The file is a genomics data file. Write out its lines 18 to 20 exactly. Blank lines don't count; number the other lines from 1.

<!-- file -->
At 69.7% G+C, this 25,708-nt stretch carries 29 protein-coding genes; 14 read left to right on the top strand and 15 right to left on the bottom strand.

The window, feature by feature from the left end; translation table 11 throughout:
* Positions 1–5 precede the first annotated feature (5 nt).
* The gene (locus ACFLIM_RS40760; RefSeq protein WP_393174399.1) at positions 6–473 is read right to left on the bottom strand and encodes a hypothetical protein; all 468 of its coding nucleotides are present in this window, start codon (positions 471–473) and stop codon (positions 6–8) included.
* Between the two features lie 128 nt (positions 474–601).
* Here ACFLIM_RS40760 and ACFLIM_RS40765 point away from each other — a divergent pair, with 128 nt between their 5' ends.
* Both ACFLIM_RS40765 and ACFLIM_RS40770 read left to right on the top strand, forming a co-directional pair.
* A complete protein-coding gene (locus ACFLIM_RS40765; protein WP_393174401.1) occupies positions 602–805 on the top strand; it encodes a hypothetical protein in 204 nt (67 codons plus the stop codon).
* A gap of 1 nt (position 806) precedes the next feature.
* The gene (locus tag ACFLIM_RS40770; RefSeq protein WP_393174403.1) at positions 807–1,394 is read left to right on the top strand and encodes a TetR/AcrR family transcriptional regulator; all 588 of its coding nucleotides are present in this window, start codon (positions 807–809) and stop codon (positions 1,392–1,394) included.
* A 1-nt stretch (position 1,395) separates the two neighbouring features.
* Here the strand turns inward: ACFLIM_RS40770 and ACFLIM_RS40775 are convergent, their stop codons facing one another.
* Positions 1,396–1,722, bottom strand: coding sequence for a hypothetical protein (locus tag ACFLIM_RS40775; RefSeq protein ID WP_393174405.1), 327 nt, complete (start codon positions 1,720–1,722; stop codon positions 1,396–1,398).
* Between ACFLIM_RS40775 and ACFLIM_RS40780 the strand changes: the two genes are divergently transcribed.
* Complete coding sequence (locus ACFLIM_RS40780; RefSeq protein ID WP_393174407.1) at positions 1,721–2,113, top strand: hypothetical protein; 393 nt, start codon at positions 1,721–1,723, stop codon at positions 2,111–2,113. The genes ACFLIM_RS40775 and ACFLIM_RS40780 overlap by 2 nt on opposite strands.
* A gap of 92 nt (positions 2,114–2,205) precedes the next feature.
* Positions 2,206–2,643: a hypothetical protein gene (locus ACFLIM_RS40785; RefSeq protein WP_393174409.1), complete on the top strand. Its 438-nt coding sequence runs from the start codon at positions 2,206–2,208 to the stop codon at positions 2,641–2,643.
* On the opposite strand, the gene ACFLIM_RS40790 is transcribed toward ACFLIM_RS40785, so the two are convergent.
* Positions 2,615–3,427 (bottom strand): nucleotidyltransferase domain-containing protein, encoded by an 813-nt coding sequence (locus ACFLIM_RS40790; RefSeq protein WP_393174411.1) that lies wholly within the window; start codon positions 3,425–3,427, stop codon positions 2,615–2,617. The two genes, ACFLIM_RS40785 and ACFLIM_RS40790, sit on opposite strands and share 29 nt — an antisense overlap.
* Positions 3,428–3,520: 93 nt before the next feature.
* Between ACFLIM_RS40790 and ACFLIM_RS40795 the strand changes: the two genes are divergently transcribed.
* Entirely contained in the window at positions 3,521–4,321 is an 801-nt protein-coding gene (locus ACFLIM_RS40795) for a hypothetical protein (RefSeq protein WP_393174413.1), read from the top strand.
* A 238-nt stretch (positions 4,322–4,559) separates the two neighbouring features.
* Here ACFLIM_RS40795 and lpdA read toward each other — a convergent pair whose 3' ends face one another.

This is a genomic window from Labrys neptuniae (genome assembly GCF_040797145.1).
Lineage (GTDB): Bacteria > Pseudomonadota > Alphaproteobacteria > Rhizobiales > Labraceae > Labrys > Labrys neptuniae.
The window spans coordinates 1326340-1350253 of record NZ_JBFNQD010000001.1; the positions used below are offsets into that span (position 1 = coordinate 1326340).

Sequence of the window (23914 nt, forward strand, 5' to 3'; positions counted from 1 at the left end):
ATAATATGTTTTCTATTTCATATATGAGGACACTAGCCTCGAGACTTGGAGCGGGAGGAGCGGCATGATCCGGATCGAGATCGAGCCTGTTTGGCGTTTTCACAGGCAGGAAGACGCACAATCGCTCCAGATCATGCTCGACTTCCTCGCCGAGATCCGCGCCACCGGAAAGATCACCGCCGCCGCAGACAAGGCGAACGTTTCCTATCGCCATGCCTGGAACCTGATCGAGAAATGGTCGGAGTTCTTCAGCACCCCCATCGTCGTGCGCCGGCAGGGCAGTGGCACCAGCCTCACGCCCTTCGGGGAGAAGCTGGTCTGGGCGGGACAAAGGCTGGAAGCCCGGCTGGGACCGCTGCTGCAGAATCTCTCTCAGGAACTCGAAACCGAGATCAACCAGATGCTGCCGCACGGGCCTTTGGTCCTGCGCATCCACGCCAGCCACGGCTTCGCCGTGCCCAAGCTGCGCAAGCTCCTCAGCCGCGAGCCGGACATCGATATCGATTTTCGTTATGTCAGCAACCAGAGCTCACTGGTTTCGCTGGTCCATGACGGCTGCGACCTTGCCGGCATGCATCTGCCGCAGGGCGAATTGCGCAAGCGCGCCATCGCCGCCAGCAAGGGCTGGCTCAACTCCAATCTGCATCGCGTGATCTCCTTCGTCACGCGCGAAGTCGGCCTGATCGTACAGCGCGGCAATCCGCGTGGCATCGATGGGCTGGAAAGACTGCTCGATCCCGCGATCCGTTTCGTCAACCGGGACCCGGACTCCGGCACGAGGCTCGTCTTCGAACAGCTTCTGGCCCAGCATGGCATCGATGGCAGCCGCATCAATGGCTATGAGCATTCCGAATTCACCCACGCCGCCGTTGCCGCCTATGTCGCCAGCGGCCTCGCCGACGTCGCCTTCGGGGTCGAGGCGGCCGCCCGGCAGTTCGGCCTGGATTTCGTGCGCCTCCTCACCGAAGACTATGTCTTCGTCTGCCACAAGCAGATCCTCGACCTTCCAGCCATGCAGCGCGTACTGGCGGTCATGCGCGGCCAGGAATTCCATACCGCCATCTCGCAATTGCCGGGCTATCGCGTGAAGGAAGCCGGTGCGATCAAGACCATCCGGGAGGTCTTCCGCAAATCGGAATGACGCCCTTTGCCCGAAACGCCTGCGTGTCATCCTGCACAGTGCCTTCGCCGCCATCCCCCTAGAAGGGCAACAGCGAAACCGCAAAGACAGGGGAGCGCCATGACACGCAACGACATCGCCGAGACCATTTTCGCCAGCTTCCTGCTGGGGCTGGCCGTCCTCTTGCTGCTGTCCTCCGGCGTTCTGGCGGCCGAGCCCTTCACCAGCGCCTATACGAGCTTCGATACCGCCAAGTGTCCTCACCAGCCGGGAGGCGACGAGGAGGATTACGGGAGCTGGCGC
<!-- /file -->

* On the opposite strand, the gene ACFLIM_RS40790 is transcribed toward ACFLIM_RS40785, so the two are convergent.
* Positions 2,615–3,427 (bottom strand): nucleotidyltransferase domain-containing protein, encoded by an 813-nt coding sequence (locus ACFLIM_RS40790; RefSeq protein WP_393174411.1) that lies wholly within the window; start codon positions 3,425–3,427, stop codon positions 2,615–2,617. The two genes, ACFLIM_RS40785 and ACFLIM_RS40790, sit on opposite strands and share 29 nt — an antisense overlap.
* Positions 3,428–3,520: 93 nt before the next feature.